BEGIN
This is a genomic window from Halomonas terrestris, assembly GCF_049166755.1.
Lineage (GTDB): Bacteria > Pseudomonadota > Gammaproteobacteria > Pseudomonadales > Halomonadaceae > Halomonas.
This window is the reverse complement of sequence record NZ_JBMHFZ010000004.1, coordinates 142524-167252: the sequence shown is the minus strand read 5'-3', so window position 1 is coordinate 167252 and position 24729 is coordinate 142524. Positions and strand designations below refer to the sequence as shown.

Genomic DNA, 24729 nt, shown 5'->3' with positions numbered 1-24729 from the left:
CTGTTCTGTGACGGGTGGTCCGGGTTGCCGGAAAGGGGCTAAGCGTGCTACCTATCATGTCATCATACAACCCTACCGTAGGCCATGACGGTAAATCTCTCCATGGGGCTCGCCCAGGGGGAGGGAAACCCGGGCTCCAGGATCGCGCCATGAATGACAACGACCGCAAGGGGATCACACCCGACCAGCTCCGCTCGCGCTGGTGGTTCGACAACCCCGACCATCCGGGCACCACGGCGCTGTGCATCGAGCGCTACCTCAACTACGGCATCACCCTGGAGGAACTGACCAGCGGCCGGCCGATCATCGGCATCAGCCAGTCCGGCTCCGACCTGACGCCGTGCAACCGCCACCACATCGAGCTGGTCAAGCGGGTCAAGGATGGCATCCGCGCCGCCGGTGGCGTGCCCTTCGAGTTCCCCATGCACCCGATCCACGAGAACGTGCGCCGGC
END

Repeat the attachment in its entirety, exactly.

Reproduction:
This is a genomic window from Halomonas terrestris, assembly GCF_049166755.1.
Lineage (GTDB): Bacteria > Pseudomonadota > Gammaproteobacteria > Pseudomonadales > Halomonadaceae > Halomonas.
This window is the reverse complement of sequence record NZ_JBMHFZ010000004.1, coordinates 142524-167252: the sequence shown is the minus strand read 5'-3', so window position 1 is coordinate 167252 and position 24729 is coordinate 142524. Positions and strand designations below refer to the sequence as shown.

Genomic DNA, 24729 nt, shown 5'->3' with positions numbered 1-24729 from the left:
CTGTTCTGTGACGGGTGGTCCGGGTTGCCGGAAAGGGGCTAAGCGTGCTACCTATCATGTCATCATACAACCCTACCGTAGGCCATGACGGTAAATCTCTCCATGGGGCTCGCCCAGGGGGAGGGAAACCCGGGCTCCAGGATCGCGCCATGAATGACAACGACCGCAAGGGGATCACACCCGACCAGCTCCGCTCGCGCTGGTGGTTCGACAACCCCGACCATCCGGGCACCACGGCGCTGTGCATCGAGCGCTACCTCAACTACGGCATCACCCTGGAGGAACTGACCAGCGGCCGGCCGATCATCGGCATCAGCCAGTCCGGCTCCGACCTGACGCCGTGCAACCGCCACCACATCGAGCTGGTCAAGCGGGTCAAGGATGGCATCCGCGCCGCCGGTGGCGTGCCCTTCGAGTTCCCCATGCACCCGATCCACGAGAACGTGCGCCGGC